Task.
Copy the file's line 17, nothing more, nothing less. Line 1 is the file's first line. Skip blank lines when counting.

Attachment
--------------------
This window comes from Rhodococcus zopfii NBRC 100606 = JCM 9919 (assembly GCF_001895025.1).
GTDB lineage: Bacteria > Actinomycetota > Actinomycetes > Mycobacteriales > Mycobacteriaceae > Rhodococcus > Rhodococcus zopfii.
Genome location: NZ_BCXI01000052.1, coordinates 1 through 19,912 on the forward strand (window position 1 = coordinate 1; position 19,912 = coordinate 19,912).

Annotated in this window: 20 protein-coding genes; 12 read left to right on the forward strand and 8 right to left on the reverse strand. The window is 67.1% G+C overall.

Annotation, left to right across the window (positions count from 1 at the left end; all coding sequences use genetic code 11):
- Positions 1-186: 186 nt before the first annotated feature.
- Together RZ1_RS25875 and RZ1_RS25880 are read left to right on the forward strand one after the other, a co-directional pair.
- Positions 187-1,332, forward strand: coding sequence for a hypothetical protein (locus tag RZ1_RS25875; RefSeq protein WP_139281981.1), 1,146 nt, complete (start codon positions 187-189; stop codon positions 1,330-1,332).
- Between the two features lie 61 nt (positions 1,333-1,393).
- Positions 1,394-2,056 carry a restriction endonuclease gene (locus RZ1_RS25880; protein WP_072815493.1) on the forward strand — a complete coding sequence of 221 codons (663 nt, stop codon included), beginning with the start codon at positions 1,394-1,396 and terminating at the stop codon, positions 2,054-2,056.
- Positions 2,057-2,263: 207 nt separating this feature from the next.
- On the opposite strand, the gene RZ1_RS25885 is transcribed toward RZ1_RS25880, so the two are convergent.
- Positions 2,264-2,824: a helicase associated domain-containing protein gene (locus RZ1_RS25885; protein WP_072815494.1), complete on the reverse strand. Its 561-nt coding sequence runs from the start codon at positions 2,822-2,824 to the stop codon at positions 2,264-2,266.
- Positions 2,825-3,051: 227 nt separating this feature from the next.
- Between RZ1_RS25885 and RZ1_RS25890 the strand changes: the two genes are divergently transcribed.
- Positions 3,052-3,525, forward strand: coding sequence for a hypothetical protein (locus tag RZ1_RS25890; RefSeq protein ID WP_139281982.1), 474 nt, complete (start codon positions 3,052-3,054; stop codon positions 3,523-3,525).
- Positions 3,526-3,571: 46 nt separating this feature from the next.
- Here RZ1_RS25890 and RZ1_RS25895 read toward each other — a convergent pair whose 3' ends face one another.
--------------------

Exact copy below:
- Positions 3,526-3,571: 46 nt separating this feature from the next.